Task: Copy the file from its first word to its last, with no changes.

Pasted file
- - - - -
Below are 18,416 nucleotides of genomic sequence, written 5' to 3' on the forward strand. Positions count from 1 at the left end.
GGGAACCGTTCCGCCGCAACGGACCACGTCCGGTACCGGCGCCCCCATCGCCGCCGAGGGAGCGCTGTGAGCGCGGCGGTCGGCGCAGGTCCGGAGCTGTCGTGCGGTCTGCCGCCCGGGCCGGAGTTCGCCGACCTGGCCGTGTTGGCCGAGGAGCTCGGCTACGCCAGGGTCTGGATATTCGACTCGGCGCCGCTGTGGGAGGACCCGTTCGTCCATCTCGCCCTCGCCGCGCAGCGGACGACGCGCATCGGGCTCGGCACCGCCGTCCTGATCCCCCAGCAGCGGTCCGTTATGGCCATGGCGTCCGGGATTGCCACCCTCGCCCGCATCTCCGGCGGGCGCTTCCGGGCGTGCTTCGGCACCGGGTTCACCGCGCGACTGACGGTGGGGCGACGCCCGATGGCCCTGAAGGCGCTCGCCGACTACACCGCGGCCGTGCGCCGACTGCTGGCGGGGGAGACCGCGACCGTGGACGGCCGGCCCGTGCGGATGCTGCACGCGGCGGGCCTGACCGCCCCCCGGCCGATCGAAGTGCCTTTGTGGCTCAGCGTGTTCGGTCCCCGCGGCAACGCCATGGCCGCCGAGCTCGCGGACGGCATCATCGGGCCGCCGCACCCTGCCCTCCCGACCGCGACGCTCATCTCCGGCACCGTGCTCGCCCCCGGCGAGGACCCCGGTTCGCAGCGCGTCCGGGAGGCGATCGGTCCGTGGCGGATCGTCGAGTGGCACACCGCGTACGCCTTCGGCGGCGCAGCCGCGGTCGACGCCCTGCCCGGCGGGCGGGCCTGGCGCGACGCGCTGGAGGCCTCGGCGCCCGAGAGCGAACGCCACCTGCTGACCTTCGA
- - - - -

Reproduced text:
Below are 18,416 nucleotides of genomic sequence, written 5' to 3' on the forward strand. Positions count from 1 at the left end.
GGGAACCGTTCCGCCGCAACGGACCACGTCCGGTACCGGCGCCCCCATCGCCGCCGAGGGAGCGCTGTGAGCGCGGCGGTCGGCGCAGGTCCGGAGCTGTCGTGCGGTCTGCCGCCCGGGCCGGAGTTCGCCGACCTGGCCGTGTTGGCCGAGGAGCTCGGCTACGCCAGGGTCTGGATATTCGACTCGGCGCCGCTGTGGGAGGACCCGTTCGTCCATCTCGCCCTCGCCGCGCAGCGGACGACGCGCATCGGGCTCGGCACCGCCGTCCTGATCCCCCAGCAGCGGTCCGTTATGGCCATGGCGTCCGGGATTGCCACCCTCGCCCGCATCTCCGGCGGGCGCTTCCGGGCGTGCTTCGGCACCGGGTTCACCGCGCGACTGACGGTGGGGCGACGCCCGATGGCCCTGAAGGCGCTCGCCGACTACACCGCGGCCGTGCGCCGACTGCTGGCGGGGGAGACCGCGACCGTGGACGGCCGGCCCGTGCGGATGCTGCACGCGGCGGGCCTGACCGCCCCCCGGCCGATCGAAGTGCCTTTGTGGCTCAGCGTGTTCGGTCCCCGCGGCAACGCCATGGCCGCCGAGCTCGCGGACGGCATCATCGGGCCGCCGCACCCTGCCCTCCCGACCGCGACGCTCATCTCCGGCACCGTGCTCGCCCCCGGCGAGGACCCCGGTTCGCAGCGCGTCCGGGAGGCGATCGGTCCGTGGCGGATCGTCGAGTGGCACACCGCGTACGCCTTCGGCGGCGCAGCCGCGGTCGACGCCCTGCCCGGCGGGCGGGCCTGGCGCGACGCGCTGGAGGCCTCGGCGCCCGAGAGCGAACGCCACCTGCTGACCTTCGA